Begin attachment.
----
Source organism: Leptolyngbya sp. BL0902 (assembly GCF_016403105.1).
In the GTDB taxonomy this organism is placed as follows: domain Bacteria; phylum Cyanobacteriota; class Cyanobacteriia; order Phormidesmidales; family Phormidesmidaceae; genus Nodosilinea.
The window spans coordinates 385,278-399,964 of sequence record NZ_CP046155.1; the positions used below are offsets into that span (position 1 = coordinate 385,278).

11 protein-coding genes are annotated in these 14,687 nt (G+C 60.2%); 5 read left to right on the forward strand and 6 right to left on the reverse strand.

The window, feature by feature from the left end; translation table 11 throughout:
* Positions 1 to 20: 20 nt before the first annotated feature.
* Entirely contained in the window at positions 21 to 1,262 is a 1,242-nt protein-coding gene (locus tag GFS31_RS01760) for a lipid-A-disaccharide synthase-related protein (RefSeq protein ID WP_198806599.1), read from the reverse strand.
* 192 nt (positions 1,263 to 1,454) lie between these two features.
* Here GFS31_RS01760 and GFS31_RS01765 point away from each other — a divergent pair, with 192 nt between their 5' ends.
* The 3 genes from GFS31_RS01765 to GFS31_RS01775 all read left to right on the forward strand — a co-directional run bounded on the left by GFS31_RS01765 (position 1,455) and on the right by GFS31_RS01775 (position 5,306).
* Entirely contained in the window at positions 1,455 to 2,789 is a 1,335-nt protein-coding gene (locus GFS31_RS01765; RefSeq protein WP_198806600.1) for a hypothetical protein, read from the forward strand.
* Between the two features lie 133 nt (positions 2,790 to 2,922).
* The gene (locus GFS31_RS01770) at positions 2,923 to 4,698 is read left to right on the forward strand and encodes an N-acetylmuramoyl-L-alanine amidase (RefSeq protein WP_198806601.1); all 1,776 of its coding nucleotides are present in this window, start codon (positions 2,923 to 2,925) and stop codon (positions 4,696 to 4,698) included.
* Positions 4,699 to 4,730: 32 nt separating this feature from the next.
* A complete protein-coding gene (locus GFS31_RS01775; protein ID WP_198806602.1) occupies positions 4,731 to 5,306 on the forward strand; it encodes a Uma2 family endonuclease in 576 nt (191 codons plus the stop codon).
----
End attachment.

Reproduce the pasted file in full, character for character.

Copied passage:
Source organism: Leptolyngbya sp. BL0902 (assembly GCF_016403105.1).
In the GTDB taxonomy this organism is placed as follows: domain Bacteria; phylum Cyanobacteriota; class Cyanobacteriia; order Phormidesmidales; family Phormidesmidaceae; genus Nodosilinea.
The window spans coordinates 385,278-399,964 of sequence record NZ_CP046155.1; the positions used below are offsets into that span (position 1 = coordinate 385,278).

11 protein-coding genes are annotated in these 14,687 nt (G+C 60.2%); 5 read left to right on the forward strand and 6 right to left on the reverse strand.

The window, feature by feature from the left end; translation table 11 throughout:
* Positions 1 to 20: 20 nt before the first annotated feature.
* Entirely contained in the window at positions 21 to 1,262 is a 1,242-nt protein-coding gene (locus tag GFS31_RS01760) for a lipid-A-disaccharide synthase-related protein (RefSeq protein ID WP_198806599.1), read from the reverse strand.
* 192 nt (positions 1,263 to 1,454) lie between these two features.
* Here GFS31_RS01760 and GFS31_RS01765 point away from each other — a divergent pair, with 192 nt between their 5' ends.
* The 3 genes from GFS31_RS01765 to GFS31_RS01775 all read left to right on the forward strand — a co-directional run bounded on the left by GFS31_RS01765 (position 1,455) and on the right by GFS31_RS01775 (position 5,306).
* Entirely contained in the window at positions 1,455 to 2,789 is a 1,335-nt protein-coding gene (locus GFS31_RS01765; RefSeq protein WP_198806600.1) for a hypothetical protein, read from the forward strand.
* Between the two features lie 133 nt (positions 2,790 to 2,922).
* The gene (locus GFS31_RS01770) at positions 2,923 to 4,698 is read left to right on the forward strand and encodes an N-acetylmuramoyl-L-alanine amidase (RefSeq protein WP_198806601.1); all 1,776 of its coding nucleotides are present in this window, start codon (positions 2,923 to 2,925) and stop codon (positions 4,696 to 4,698) included.
* Positions 4,699 to 4,730: 32 nt separating this feature from the next.
* A complete protein-coding gene (locus GFS31_RS01775; protein ID WP_198806602.1) occupies positions 4,731 to 5,306 on the forward strand; it encodes a Uma2 family endonuclease in 576 nt (191 codons plus the stop codon).